SANTA CLARA, Calif. (AP) - Ray McDonald's shoulder-length dreadlocks flap from his helmet as he shoves through the offensive line for a sack. A tattooed Justin Smith comes at the quarterback with an attacking mentality that has helped San Francisco's defense become one of the best in the NFL.
Parys Haralson is bringing it, too. All-Pro Patrick Willis, well, his dependability goes without saying.
The defense showed in Week 1 the kind of difference it can make when things are clicking in new coordinator Vic Fangio's system. McDonald is now a regular starter and surprising his coaches. He recorded his first sack since 2009 in a season-opening 33-17 win over the Seahawks. Haralson and Smith had two sacks apiece.
The challenge will be greater this Sunday, when Tony Romo and the Dallas Cowboys come to Candlestick Park with something to prove. They blew a 14-point, fourth-quarter lead to lose their opener 27-24 to the New York Jets on Sunday night.
And Fangio doesn't want to get ahead of himself. There's still plenty of work to do. The 49ers haven't had a winning record or been to the playoffs since 2002.
"It takes more than one game and the preseason," Fangio said Thursday. "But really your team evolves during the season. You kind of get a feel, both from the coaches' standpoint and the players' just what your dominant personality is going to be, what style best suits you. That could change from week to week also."
McDonald and Smith took part in workouts at San Jose State during the lockout this summer. McDonald has picked up plenty by watching Smith do his job.
"Everybody kind of follows him and he leads by example," McDonald said. "We trained really hard over there at San Jose State and it really came out. It's kind of hard to keep up with him. He has like a nonstop motor."
McDonald's breakout game last week was especially noticeable. In his first start since 2008, he took down Seattle quarterback Tarvaris Jackson on third down to thwart the Seahawks' first drive.
McDonald had two other hits on Jackson and finished with six tackles.
He was close on so many plays last year.
"It felt good," McDonald said. "I put the emphasis on that this offseason to finish plays that I really didn't finish last year. That was my main focus coming into this season."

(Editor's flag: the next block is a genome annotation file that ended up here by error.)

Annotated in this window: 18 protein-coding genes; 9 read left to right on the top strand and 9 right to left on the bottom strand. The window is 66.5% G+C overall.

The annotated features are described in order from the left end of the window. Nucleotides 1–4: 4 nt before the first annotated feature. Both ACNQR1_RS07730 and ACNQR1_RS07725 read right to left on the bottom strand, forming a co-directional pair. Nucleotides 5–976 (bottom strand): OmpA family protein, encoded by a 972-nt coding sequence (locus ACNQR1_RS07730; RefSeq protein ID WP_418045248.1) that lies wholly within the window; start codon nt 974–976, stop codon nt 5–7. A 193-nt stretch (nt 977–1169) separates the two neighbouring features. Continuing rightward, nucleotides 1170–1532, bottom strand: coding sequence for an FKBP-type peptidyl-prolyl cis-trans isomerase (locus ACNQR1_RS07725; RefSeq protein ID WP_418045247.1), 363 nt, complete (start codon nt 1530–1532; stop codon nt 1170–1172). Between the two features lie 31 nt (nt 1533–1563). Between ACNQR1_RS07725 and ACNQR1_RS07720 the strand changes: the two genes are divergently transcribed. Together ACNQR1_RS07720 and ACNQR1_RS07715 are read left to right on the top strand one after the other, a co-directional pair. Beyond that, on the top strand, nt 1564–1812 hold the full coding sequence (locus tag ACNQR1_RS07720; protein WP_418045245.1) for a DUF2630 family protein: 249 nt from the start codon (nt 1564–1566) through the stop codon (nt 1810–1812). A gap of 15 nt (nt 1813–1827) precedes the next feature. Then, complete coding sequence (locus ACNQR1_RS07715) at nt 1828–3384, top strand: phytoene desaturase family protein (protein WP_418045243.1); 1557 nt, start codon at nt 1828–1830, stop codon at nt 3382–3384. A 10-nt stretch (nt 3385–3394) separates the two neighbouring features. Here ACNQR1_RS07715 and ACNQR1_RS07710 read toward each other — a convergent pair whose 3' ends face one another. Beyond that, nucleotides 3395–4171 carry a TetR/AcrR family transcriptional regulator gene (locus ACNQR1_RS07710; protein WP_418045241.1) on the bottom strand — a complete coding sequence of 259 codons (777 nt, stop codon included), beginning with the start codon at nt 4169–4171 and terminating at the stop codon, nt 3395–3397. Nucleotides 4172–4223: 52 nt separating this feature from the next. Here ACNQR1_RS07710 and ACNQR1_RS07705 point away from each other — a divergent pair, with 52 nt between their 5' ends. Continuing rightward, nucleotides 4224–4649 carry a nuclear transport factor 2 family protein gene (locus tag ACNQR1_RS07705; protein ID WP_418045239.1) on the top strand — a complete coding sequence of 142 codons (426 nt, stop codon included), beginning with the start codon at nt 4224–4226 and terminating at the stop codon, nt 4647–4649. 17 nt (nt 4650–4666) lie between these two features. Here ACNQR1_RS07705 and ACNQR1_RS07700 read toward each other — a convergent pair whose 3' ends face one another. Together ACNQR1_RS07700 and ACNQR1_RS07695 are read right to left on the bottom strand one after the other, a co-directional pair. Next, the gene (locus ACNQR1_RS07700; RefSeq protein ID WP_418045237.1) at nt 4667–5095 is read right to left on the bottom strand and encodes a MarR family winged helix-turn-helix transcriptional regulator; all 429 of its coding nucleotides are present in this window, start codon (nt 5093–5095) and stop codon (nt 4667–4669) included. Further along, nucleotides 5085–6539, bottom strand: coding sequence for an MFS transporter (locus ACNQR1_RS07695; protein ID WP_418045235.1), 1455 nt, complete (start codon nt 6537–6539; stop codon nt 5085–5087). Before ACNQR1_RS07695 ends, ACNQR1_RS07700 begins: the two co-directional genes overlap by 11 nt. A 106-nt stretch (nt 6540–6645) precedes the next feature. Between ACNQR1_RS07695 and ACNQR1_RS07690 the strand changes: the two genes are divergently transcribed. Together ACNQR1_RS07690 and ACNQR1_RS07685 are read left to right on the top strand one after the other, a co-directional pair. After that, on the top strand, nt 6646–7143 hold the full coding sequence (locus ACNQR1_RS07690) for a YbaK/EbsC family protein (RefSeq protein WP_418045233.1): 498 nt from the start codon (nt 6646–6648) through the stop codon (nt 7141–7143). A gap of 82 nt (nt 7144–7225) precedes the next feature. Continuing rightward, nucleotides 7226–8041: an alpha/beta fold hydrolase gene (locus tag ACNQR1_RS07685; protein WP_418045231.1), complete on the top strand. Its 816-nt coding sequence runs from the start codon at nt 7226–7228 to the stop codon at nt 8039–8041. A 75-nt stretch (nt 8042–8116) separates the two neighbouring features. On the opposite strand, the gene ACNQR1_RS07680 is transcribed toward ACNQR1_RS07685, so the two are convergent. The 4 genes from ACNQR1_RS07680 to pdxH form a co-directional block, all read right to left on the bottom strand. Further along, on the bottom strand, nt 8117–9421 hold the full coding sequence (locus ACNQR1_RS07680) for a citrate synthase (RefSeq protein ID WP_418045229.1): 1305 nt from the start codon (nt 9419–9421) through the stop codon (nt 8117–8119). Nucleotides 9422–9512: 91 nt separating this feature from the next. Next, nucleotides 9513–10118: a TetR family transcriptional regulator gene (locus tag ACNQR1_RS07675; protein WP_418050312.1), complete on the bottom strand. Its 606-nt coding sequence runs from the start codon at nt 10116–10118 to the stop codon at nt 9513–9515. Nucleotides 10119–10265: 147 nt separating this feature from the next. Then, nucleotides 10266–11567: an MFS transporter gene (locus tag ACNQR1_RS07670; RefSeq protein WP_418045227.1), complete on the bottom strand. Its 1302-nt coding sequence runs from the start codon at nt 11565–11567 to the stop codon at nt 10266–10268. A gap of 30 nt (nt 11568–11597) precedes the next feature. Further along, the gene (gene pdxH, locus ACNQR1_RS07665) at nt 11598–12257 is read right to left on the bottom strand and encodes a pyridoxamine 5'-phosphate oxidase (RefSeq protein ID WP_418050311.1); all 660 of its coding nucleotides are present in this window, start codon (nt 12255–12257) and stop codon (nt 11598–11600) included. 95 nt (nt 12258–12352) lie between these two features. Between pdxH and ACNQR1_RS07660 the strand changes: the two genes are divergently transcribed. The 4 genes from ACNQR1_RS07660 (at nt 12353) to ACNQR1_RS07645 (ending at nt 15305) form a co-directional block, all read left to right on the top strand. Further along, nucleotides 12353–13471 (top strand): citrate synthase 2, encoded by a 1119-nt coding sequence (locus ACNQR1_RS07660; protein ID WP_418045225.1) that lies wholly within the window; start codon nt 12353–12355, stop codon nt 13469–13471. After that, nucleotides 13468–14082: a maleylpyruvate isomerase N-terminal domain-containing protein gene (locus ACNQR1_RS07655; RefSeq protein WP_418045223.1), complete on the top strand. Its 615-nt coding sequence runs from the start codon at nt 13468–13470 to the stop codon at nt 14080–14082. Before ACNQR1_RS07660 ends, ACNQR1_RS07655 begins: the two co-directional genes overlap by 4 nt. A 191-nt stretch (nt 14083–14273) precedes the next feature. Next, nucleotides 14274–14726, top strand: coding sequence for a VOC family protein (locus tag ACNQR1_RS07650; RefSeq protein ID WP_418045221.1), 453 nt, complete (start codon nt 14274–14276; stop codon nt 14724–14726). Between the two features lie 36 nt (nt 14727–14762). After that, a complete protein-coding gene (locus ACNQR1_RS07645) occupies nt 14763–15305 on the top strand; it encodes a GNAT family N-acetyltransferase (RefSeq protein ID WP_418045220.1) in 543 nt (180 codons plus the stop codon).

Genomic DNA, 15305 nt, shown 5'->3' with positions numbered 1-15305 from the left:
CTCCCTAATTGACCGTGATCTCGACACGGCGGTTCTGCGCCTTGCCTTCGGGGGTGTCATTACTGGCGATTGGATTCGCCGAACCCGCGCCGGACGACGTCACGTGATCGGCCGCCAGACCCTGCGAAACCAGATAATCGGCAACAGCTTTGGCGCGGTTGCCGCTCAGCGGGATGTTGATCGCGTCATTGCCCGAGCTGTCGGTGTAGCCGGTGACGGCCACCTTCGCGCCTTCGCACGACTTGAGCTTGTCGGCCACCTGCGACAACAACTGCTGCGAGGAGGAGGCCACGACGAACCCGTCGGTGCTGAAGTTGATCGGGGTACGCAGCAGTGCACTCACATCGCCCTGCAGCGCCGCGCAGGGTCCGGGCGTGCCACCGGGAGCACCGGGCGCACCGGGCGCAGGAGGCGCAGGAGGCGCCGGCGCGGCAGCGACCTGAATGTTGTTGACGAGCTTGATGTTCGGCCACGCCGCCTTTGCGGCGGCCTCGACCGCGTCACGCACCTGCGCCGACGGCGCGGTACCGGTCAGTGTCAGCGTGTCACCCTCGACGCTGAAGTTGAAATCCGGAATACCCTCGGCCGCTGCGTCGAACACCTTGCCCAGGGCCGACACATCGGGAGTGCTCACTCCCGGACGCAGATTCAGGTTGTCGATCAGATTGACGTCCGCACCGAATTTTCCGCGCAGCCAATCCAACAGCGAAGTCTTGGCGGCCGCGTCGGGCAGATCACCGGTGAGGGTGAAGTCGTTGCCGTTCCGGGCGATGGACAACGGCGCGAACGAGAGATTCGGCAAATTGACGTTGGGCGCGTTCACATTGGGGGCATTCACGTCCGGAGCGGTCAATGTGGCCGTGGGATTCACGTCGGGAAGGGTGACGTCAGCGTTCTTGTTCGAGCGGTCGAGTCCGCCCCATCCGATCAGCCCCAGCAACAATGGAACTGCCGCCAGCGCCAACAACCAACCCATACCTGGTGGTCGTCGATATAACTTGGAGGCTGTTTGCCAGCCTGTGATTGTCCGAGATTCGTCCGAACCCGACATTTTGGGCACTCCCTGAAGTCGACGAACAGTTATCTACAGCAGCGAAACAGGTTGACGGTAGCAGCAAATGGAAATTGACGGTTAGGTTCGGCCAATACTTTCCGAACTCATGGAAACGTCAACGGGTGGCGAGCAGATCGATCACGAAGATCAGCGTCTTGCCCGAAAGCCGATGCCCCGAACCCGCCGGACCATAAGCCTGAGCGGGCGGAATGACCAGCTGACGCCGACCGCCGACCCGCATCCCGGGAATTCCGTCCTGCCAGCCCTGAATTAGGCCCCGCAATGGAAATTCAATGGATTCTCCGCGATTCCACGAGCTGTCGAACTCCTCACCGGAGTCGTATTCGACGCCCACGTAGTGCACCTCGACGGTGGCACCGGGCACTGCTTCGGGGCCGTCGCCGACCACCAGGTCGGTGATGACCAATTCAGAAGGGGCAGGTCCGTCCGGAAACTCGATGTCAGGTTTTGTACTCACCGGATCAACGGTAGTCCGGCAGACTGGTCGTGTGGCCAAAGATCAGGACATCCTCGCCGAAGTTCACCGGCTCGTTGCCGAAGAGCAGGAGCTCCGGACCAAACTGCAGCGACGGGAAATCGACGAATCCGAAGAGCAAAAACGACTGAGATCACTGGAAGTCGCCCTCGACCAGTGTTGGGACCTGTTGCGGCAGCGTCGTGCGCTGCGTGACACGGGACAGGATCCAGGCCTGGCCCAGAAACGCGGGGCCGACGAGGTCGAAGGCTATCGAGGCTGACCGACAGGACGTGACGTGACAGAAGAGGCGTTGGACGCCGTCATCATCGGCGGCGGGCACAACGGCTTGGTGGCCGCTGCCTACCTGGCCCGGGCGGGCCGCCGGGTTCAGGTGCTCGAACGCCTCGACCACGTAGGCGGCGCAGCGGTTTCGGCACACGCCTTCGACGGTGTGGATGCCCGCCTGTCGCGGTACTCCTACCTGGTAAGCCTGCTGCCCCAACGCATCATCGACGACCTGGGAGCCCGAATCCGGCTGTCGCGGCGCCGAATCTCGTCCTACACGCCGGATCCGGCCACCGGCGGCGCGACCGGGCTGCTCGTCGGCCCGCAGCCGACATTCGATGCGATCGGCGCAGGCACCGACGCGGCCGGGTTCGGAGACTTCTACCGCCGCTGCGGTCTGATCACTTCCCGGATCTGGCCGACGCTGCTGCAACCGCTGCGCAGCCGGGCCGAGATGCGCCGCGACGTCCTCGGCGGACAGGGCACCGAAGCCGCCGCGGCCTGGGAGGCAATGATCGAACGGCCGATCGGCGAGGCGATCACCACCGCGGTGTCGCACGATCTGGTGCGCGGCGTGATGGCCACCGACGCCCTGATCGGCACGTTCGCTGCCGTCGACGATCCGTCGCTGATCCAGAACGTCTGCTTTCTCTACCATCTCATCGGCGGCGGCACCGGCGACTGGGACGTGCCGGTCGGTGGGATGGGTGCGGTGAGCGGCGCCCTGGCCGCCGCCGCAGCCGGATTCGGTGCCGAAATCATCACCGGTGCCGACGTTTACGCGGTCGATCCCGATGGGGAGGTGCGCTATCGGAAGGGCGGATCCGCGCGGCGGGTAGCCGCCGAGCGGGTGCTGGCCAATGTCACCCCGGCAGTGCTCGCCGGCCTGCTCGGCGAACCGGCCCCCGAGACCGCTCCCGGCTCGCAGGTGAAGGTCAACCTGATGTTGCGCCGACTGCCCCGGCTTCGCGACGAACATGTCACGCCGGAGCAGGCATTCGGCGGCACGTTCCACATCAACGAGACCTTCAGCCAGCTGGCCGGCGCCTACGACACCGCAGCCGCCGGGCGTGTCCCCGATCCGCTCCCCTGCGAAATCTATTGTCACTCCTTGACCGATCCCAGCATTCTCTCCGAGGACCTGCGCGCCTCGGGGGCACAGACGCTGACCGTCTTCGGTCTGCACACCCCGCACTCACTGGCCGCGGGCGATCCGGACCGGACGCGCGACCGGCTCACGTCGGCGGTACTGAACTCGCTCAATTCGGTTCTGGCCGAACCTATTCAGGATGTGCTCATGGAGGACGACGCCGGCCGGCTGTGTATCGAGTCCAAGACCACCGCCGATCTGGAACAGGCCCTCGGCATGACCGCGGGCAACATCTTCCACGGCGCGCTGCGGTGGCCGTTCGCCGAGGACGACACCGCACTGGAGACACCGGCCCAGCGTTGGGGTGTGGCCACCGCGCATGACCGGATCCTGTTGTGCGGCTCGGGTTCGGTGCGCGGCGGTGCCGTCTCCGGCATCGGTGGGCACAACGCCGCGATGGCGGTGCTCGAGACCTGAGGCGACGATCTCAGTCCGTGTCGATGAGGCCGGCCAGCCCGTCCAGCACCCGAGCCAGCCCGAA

McDonald signed a $20 million, five-year contract in late July, quite the long-term commitment for someone who had never been a regular starter.
Yet new coach Jim Harbaugh had a good feeling all along about McDonald, someone he liked "right away as a guy and as a person."
"Watched the tape on Ray and we all felt that here's a guy that's just about ready to explode onto the scene," Harbaugh said. "It's kind of like there have been some tremors, some earthquake tremors have been reported and sighted on the Richter scale and here's a guy that the big one could be coming. That's why Ray was such a high priority for us to re-sign and get back on our football team. He had a marvelous game."
The 27-year-old McDonald had started only nine games in his first four NFL seasons, all in 2008. But he has emerged as the starter on the left end - eager for the new challenge and responsibility.
Smith has been a good example, starting 156 straight games.
McDonald would love to establish such a run.
"I guess they've seen over the last couple of years what I've been doing, even though I've played sparingly," McDonald said. "They recognized that and I'm glad they signed me to a long-term deal."
While McDonald often was on the field in passing situations, he doesn't understand the criticism that he couldn't defend the run.
Now, he's getting his chance to do both. At last.
"I'm trying to show everybody that I'm an every-down player, which I am," he said. "When you come out and play good in the season opener, it should set the tone for the rest of the season."